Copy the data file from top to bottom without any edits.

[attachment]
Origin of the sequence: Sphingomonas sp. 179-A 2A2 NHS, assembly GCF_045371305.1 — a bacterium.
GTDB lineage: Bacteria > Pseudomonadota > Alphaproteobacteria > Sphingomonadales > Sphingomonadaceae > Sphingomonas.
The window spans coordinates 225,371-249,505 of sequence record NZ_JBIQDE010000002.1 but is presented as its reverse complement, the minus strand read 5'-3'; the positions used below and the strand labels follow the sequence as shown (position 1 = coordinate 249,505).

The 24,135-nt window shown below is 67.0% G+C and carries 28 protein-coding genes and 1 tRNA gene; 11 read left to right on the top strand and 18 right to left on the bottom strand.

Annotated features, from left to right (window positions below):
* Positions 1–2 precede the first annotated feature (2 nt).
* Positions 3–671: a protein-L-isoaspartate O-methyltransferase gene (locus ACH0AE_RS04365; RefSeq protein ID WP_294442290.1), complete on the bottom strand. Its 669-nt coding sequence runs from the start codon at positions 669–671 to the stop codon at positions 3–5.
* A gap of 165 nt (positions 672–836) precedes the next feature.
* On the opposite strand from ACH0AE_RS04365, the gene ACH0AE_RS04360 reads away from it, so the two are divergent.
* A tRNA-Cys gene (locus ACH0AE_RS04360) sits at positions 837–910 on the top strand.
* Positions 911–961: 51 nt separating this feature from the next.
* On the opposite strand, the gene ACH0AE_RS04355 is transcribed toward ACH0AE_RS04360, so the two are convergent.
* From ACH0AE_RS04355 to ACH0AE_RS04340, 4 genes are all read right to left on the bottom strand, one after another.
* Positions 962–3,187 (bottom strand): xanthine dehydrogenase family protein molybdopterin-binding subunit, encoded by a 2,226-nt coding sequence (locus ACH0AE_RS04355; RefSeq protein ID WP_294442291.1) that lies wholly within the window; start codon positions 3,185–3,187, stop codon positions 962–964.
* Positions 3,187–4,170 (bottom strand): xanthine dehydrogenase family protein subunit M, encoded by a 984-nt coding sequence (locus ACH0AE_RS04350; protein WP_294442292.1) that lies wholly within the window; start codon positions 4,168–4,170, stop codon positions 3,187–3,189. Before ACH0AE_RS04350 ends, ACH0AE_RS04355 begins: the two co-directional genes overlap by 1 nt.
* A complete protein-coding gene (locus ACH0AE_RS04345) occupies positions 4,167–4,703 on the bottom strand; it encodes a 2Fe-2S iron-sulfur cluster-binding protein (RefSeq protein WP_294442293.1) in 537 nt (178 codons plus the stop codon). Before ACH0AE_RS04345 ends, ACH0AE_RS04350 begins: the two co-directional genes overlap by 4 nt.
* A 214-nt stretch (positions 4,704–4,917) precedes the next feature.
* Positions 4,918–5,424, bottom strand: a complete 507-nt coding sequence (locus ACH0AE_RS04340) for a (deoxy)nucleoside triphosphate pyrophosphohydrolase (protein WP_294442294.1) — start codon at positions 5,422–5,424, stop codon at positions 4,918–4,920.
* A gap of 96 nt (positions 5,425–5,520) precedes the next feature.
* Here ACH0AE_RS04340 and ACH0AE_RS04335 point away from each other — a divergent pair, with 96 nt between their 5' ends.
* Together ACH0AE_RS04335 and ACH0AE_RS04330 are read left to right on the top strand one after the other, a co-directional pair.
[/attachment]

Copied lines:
Origin of the sequence: Sphingomonas sp. 179-A 2A2 NHS, assembly GCF_045371305.1 — a bacterium.
GTDB lineage: Bacteria > Pseudomonadota > Alphaproteobacteria > Sphingomonadales > Sphingomonadaceae > Sphingomonas.
The window spans coordinates 225,371-249,505 of sequence record NZ_JBIQDE010000002.1 but is presented as its reverse complement, the minus strand read 5'-3'; the positions used below and the strand labels follow the sequence as shown (position 1 = coordinate 249,505).

The 24,135-nt window shown below is 67.0% G+C and carries 28 protein-coding genes and 1 tRNA gene; 11 read left to right on the top strand and 18 right to left on the bottom strand.

Annotated features, from left to right (window positions below):
* Positions 1–2 precede the first annotated feature (2 nt).
* Positions 3–671: a protein-L-isoaspartate O-methyltransferase gene (locus ACH0AE_RS04365; RefSeq protein ID WP_294442290.1), complete on the bottom strand. Its 669-nt coding sequence runs from the start codon at positions 669–671 to the stop codon at positions 3–5.
* A gap of 165 nt (positions 672–836) precedes the next feature.
* On the opposite strand from ACH0AE_RS04365, the gene ACH0AE_RS04360 reads away from it, so the two are divergent.
* A tRNA-Cys gene (locus ACH0AE_RS04360) sits at positions 837–910 on the top strand.
* Positions 911–961: 51 nt separating this feature from the next.
* On the opposite strand, the gene ACH0AE_RS04355 is transcribed toward ACH0AE_RS04360, so the two are convergent.
* From ACH0AE_RS04355 to ACH0AE_RS04340, 4 genes are all read right to left on the bottom strand, one after another.
* Positions 962–3,187 (bottom strand): xanthine dehydrogenase family protein molybdopterin-binding subunit, encoded by a 2,226-nt coding sequence (locus ACH0AE_RS04355; RefSeq protein ID WP_294442291.1) that lies wholly within the window; start codon positions 3,185–3,187, stop codon positions 962–964.
* Positions 3,187–4,170 (bottom strand): xanthine dehydrogenase family protein subunit M, encoded by a 984-nt coding sequence (locus ACH0AE_RS04350; protein WP_294442292.1) that lies wholly within the window; start codon positions 4,168–4,170, stop codon positions 3,187–3,189. Before ACH0AE_RS04350 ends, ACH0AE_RS04355 begins: the two co-directional genes overlap by 1 nt.
* A complete protein-coding gene (locus ACH0AE_RS04345) occupies positions 4,167–4,703 on the bottom strand; it encodes a 2Fe-2S iron-sulfur cluster-binding protein (RefSeq protein WP_294442293.1) in 537 nt (178 codons plus the stop codon). Before ACH0AE_RS04345 ends, ACH0AE_RS04350 begins: the two co-directional genes overlap by 4 nt.
* A 214-nt stretch (positions 4,704–4,917) precedes the next feature.
* Positions 4,918–5,424, bottom strand: a complete 507-nt coding sequence (locus ACH0AE_RS04340) for a (deoxy)nucleoside triphosphate pyrophosphohydrolase (protein WP_294442294.1) — start codon at positions 5,422–5,424, stop codon at positions 4,918–4,920.
* A gap of 96 nt (positions 5,425–5,520) precedes the next feature.
* Here ACH0AE_RS04340 and ACH0AE_RS04335 point away from each other — a divergent pair, with 96 nt between their 5' ends.
* Together ACH0AE_RS04335 and ACH0AE_RS04330 are read left to right on the top strand one after the other, a co-directional pair.